Our letter of intent template provides the basic framework for a buyer to use when pursuing a small business for sale.
A letter of intent is a document put forth by the buyer that lays out the parties' intent to enter into a transaction and includes a summary of the key terms of the deal.
The letter of intent (or "LOI") can be very detailed, and treated as a dry-run for the closing process and Purchase Agreement, or it can be relatively high level and focus more on the price, confidentiality period and diligence items.
An LOI is useful when a buyer is serious and wants to prevent a business from being acquired by someone else.
For a seller, it helps to reduce risk that the deal falls through by allowing the parties to agree on as much as possible upfront and lay out a roadmap of what needs to be done to close the deal.
Even a basic letter of intent can really vary in terms of what it covers. It's ultimately up to both parties as to how granular they want to get at this stage. We'll dive into the common sections you may find below.
Given that transaction structure has tax and legal implications for both parties, the structure is typically defined upfront. This can either be a stock sale or an asset sale. In small businesses, an asset sale is normally most common.
This section of the LOI covers not only the price that the buyer proposes to pay but also the form of the payment. This could include cash, a seller note (e.g. a promissory note to pay the seller over time), equity or something else.
If the buyer wants indemnification, that may find its way into the LOI. For instance, the buyer may want indemnification but be willing to cap it to a certain amount of years and a certain amount of money.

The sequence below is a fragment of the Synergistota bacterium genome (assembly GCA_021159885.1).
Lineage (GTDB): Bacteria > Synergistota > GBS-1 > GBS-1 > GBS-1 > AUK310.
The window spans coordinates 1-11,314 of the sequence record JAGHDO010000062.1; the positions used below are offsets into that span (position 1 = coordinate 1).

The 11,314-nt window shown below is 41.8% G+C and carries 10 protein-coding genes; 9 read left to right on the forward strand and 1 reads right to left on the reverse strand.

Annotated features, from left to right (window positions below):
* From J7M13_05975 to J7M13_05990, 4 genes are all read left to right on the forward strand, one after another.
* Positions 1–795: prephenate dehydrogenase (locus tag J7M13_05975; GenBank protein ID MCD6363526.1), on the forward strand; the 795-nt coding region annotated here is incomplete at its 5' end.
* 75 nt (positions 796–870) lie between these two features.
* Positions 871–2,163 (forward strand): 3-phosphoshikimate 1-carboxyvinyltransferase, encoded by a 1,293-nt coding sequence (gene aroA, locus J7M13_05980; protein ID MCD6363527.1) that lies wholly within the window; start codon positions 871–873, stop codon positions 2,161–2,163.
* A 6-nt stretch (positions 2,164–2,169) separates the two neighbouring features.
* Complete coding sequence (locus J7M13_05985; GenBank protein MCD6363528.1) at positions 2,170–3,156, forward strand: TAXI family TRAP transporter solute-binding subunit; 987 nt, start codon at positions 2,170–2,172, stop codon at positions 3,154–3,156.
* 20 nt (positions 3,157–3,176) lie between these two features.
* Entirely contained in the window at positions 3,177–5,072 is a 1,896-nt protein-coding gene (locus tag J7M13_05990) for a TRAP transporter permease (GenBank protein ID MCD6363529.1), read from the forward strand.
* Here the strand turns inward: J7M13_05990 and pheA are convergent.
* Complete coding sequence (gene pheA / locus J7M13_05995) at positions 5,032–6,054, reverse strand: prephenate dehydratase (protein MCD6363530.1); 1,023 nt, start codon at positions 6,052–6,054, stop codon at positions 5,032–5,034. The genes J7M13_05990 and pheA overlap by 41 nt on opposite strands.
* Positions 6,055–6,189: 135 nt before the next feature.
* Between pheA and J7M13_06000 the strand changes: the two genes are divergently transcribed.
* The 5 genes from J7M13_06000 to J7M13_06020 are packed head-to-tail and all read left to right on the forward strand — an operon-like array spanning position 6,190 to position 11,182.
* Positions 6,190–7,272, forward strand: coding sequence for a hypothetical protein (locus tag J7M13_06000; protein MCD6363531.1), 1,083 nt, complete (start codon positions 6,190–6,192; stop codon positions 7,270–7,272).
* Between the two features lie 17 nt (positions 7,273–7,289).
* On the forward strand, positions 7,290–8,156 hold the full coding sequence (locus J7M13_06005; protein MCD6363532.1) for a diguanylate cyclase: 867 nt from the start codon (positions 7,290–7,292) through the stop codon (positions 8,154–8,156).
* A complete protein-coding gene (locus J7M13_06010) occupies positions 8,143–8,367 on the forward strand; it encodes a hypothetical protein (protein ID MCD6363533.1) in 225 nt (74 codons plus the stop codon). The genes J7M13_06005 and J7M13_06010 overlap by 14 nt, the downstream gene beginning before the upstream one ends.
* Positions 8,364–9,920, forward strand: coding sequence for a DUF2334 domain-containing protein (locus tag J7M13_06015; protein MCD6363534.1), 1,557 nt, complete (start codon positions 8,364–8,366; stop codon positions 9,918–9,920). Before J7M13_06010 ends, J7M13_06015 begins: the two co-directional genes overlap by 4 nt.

For asset sales, this is less of a concern given that the original business entity will be closed down after the transaction occurs.
The closing conditions (as well as the management arrangements and diligence items) serve as a roadmap of sorts to getting the deal done. Common closing conditions may include the ability for the buyer to get financing through an SBA 7(a) loan or the former owner forming and agreeing to a non-compete (e.g. the owner cannot sale her business and move down the street to open up a new one).
Management arrangements are a subset of closing conditions. Here, you may find that the buyer will require the owner to stay on for a transition period, or offer some sort of earn-out package where if the business hits certain targets, the owner will receive additional payment.
This is another part of the roadmap to closing: the scope of the buyer's diligence efforts. For instance, the buyer may want an appraisal of real estate, to interview key employees, or to have an equipment review. Such steps in the diligence process will often be listed in the LOI.
One key piece of an LOI that defers from the later sale agreement is exclusivity. This means that the owner cannot shop her business around to other potential buyers for a certain period. This may be 30, 60 or 90 days. Although this period may be extended by mutual agreement, it is important as it sets the pace for closing.
If you used our Non-Disclosure Agreement template, this will likely be irrelevant. However, if you have yet to sign an NDA, the confidentiality clause is important to keep any information uncovered during due diligence confidential.
Lastly, there may be language around who pays for various expenses during the course of diligence and closing. A common setup is that the parties pay separately for any expenses incurred for their own benefit but split expenses that benefit both (e.g. filing fees).